The Escargot-getter

PROMO Intro Scaphinotus 512x219

Emerging from a rotted log, the beetle scurries across the path, its purple-black carapace agleam in the woodland gloaming at Nestucca Bay NWR. The waning daylight is its signal to grow active and alert—time to get up and start the night’s work. It is a ground beetle (Scaphinotus angusticollis), and its morphology attests to a lifestyle most terrestrial: long, nimble legs to hold the body high off the soil, and fused elytra, or wing covers, precluding even rudimentary flight. The beetle’s narrow head, sharp, tearing mandibles, and nocturnal propensities are further clues to its adaptive lifestyle. Darting to and fro across the forest floor, it searches for the telltale trails of slime that lead directly to its unctuous prey: slugs and snails.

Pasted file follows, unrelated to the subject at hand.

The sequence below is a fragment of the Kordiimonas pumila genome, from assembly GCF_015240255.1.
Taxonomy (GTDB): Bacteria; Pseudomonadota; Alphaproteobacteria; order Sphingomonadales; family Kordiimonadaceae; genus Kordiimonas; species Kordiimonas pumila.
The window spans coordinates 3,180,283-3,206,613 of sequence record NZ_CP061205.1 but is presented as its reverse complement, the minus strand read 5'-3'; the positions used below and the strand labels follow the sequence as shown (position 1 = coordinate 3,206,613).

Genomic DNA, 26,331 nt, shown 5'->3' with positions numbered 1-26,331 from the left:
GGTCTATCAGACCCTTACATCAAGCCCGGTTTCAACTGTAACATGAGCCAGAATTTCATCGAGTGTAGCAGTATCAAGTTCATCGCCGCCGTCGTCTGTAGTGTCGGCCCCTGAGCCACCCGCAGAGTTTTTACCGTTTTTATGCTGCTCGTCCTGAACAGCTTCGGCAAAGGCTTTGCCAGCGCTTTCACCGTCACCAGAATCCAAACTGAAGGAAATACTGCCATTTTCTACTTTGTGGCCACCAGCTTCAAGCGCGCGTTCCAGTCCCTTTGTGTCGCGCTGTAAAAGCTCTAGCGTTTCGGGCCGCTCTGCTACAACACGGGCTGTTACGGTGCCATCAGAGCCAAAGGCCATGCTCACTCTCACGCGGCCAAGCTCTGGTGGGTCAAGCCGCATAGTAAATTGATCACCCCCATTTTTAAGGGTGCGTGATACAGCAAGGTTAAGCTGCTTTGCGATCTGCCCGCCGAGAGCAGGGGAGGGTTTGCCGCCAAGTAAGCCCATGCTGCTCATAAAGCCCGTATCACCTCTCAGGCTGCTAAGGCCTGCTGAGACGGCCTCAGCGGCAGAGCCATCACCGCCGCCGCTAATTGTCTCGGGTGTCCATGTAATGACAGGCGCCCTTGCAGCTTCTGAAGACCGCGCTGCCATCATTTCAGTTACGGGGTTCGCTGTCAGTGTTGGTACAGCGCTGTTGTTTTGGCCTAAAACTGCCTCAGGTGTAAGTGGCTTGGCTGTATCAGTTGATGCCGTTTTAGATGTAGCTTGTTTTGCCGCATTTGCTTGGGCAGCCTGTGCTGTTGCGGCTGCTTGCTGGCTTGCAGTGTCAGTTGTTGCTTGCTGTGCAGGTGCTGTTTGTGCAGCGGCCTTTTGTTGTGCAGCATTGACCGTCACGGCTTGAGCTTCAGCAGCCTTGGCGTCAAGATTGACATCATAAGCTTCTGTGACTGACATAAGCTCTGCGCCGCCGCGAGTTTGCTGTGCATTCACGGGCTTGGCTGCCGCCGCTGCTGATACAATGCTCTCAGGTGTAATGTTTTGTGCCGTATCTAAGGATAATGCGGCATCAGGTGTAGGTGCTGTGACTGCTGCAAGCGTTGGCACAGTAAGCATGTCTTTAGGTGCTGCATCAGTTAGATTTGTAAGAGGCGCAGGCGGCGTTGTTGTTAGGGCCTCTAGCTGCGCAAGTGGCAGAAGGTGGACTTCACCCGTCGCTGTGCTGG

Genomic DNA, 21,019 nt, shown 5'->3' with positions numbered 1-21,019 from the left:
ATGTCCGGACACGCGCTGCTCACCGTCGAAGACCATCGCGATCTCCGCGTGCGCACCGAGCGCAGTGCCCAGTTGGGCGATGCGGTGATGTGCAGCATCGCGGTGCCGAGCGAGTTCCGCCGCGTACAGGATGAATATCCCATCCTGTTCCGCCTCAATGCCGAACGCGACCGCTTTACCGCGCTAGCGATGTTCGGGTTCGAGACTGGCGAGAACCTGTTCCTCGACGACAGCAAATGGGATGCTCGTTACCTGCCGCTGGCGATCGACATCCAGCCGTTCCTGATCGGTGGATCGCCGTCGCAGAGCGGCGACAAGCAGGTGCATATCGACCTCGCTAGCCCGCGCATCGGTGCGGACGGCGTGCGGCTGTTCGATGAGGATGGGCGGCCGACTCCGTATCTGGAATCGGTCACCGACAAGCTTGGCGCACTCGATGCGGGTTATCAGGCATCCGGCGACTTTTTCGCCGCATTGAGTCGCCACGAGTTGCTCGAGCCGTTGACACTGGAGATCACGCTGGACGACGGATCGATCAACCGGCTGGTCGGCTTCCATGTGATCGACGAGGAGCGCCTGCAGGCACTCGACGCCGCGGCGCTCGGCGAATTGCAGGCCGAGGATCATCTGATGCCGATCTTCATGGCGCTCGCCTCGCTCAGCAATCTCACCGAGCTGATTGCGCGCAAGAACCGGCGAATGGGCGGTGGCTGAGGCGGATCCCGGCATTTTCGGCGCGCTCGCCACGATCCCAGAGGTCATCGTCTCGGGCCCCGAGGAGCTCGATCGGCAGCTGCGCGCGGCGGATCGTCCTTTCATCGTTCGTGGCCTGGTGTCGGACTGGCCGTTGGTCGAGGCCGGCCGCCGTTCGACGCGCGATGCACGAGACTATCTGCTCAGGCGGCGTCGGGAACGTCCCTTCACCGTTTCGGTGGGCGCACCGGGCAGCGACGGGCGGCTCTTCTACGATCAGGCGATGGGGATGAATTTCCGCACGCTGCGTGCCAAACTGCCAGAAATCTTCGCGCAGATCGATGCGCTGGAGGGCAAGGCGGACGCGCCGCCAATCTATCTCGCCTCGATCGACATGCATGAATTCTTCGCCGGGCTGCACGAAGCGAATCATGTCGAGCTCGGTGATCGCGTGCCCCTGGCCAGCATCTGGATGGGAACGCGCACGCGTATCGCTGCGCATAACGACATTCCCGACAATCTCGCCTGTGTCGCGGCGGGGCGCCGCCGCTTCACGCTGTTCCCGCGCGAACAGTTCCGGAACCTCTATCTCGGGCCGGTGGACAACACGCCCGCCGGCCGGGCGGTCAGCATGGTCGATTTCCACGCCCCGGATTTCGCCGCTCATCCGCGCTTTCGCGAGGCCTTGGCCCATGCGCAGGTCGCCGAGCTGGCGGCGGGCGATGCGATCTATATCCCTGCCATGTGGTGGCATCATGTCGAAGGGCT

Carabidae, the ground beetle family, comprises more than 40,000 species worldwide. Most of these beetles are flightless; many sport black or metallic hues. They are fleet-footed predators, hunting by day and by night. Almost all ground beetles possess structures in the abdomen called pygidial glands that produce noxious chemicals; these are variously exuded, sprayed, or even combusted—such as in the bombardier beetle—to deter predation. S. angusticollis emits a sickly-sweet odor when disturbed, a smell probably familiar to the gardener who encourages their presence in snail-infested lettuce rows and flowerbeds.